My pups get one on at 8 weeks old, if they don't want to settle down in bed after 5 minutes of playiing soft bite with Dad...I will put my baby finger in the loop and give it a tint correction...I am conditioning the pup to respect the clicking sound of the chain links...and Dad is expecting a obedient change, in their behavor.
- for several years, Amy wore a 3/4" wide nylon collar (with id tag) plus a thin choke chain ---> she went into training mode, when the leash was clipped to her choke chain
- I dislike med. & thick chains...they are harder to release, then the thin ones (just what I was taught...so I never changed to larger chain diameters)

Thks Sam1491 - for taking the mystery out of the selection and proper fitting / and Mabel for being a good sport, as a model.
 

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Discussion Starter · #6 ·
Is his silver choke just a smaller link than the black? or is it a thin snake chain?

Love the black, must disapear nicely against his coloring :)
 
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The silver one is a snake, I wanted a black one in a snake chain but I had to settle because it was hard to find. I don't even remember which site I got it from. lol
And yeah, the black is the one I like the most because its invisible ;)
 

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Discussion Starter · #8 ·
I got mabels snake from a favorite vendor of mine (ray's pet supplies or something) I think he had black, but that's the fun of show stuff, finding who has what you want but when you need it.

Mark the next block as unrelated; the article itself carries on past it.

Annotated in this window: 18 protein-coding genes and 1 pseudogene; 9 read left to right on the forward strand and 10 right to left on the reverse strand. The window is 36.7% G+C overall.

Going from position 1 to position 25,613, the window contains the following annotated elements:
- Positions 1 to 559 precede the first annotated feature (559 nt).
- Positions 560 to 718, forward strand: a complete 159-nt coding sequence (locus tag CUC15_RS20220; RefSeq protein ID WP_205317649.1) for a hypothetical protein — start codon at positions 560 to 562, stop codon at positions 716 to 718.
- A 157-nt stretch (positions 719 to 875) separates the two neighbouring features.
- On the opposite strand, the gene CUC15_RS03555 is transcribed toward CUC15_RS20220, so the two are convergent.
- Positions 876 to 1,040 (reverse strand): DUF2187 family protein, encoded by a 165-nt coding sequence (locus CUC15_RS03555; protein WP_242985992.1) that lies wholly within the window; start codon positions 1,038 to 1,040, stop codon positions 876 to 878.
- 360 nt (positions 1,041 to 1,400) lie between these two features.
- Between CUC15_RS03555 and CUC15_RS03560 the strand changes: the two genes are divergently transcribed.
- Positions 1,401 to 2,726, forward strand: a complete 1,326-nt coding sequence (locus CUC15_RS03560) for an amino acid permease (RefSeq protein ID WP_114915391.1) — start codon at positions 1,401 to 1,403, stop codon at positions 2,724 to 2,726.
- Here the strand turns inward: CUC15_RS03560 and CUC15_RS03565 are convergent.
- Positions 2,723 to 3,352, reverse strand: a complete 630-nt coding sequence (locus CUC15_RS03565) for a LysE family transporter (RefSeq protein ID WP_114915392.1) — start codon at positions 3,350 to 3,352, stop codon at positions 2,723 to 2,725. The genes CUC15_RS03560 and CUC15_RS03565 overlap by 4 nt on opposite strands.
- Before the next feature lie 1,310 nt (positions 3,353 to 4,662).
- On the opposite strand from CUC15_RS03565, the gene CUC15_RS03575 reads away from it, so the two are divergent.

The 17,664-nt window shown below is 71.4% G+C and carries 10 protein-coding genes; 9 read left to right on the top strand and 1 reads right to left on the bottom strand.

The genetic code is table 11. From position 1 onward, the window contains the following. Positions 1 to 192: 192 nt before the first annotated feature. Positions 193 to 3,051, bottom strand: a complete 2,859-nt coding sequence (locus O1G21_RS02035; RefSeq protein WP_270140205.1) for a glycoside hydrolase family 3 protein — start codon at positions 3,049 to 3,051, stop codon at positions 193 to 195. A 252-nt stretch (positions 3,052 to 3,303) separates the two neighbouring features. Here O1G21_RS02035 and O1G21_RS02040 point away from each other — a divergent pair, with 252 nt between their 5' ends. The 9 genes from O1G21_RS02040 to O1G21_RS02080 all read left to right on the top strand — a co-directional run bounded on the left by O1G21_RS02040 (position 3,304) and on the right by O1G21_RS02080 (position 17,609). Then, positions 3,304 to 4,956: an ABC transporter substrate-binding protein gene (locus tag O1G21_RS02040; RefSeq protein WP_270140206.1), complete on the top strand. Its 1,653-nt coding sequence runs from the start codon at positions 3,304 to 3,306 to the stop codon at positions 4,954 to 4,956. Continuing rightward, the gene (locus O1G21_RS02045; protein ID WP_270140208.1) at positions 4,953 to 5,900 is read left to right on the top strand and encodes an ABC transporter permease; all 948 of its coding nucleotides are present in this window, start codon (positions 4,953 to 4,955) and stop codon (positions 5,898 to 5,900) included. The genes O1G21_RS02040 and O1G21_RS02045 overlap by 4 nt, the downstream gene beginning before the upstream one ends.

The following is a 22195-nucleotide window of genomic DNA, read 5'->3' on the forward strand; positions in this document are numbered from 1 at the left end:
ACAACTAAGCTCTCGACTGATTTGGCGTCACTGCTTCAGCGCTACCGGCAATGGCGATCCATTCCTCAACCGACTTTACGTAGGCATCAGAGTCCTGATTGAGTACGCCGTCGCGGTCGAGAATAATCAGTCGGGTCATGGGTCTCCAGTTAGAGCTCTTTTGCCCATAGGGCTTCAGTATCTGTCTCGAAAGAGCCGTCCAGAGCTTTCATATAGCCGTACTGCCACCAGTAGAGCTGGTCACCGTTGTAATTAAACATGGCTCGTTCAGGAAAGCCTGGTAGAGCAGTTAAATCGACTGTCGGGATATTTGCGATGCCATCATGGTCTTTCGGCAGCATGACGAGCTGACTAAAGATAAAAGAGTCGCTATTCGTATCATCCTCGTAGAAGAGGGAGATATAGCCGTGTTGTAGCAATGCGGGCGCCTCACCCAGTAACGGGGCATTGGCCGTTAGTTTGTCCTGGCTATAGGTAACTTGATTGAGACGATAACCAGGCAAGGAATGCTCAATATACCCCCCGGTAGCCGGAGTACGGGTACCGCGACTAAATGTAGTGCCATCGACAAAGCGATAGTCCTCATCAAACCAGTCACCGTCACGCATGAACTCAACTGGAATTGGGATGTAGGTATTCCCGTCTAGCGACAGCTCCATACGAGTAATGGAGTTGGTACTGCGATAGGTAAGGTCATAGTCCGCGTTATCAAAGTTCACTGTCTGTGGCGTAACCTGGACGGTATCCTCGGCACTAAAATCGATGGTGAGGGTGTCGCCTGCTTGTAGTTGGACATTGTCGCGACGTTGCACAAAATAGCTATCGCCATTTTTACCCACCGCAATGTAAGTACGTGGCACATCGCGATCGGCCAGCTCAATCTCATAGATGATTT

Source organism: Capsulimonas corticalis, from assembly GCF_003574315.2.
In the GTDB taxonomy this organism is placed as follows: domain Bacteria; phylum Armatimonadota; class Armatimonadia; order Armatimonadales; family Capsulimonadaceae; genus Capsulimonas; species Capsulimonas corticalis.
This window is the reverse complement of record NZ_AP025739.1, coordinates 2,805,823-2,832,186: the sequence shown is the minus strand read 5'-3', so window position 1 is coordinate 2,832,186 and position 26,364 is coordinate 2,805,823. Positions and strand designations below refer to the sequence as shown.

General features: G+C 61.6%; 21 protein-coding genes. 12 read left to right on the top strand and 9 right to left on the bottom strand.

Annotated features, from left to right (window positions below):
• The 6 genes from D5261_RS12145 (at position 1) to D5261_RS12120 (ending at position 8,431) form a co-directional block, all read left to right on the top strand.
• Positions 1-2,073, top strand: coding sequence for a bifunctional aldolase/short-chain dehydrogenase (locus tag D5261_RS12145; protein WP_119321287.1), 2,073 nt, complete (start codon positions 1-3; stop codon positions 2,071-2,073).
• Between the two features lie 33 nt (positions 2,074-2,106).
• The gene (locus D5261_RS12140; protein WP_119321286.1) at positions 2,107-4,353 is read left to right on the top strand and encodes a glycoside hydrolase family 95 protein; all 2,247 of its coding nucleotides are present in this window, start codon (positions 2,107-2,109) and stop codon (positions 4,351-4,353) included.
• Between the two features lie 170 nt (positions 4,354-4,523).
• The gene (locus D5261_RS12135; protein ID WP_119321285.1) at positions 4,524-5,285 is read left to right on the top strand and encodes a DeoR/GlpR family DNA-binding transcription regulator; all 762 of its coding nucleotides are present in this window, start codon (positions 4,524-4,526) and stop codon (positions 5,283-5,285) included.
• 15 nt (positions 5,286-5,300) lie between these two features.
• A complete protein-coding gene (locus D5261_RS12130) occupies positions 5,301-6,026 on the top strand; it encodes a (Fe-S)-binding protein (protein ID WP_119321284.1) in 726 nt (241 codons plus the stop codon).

I love how hers is actually graded strong enough for being able to be used in regular life. :)
 
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My nerd has 4 chokes in his collection :):lol2:


He's got the modified prong, 2 show, and his fursaver!
LOL - the one on the left...thought for a second, it may of come from a Dominatrix sex shop / (but I am un-edumacated).:devil_1:
 

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I bought most of my thin confirmation choke chains at a dog show 35 y/o.
They where excellent quality (mabe stainless steel or steel with a shinny nickel content), not like most of the ones sold today...at the pet food stores.
- I think the very best quality choke chains, come out of Germany
- I was taught to put the choke chain on my wrist first...to figure if it was on backwards (or not)...before going on the dog.

Both my dogs, when leashed up, do not try and escape...so the very thin ones, are my perferred choice...and are more than strong enough.
My pups get one on at 8 weeks old, if they don't want to settle down in bed after 5 minutes of playiing soft bite with Dad...I will put my baby finger in the loop and give it a tint correction...I am conditioning the pup to respect the clicking sound of the chain links...and Dad is expecting a obedient change, in their behavor.
- for several years, Amy wore a 3/4" wide nylon collar (with id tag) plus a thin choke chain ---> she went into training mode, when the leash was clipped to her choke chain
- I dislike med. & thick chains...they are harder to release, then the thin ones (just what I was taught...so I never changed to larger chain diameters)

Thks Sam1491 - for taking the mystery out of the selection and proper fitting / and Mabel for being a good sport, as a model.
The wrist, same method in which I was taught. I also use the small snake chain as well as a 1/4 inch buffalo leather leash. On the rare occassion thatI have utilized a pinch collar, it has also been a fine "micro" pinch which I bought over 20 years ago. It is marked Germany but not Herm Sprenger. I do remember it was quite expensive with each additonal link being approx $2.00 BACK then. I know that HS advertises a beautiful single and double strand martingale chain. However, I am not sure if that is acceptable in the obedience ring? I am also a fan of both collars being thinner and smaller plus I also use the smallest leather collars in order to attach tags. I was also told many years ago that the choke chain should not be any larger than 2inches when tightened? Is that still a correct sizing?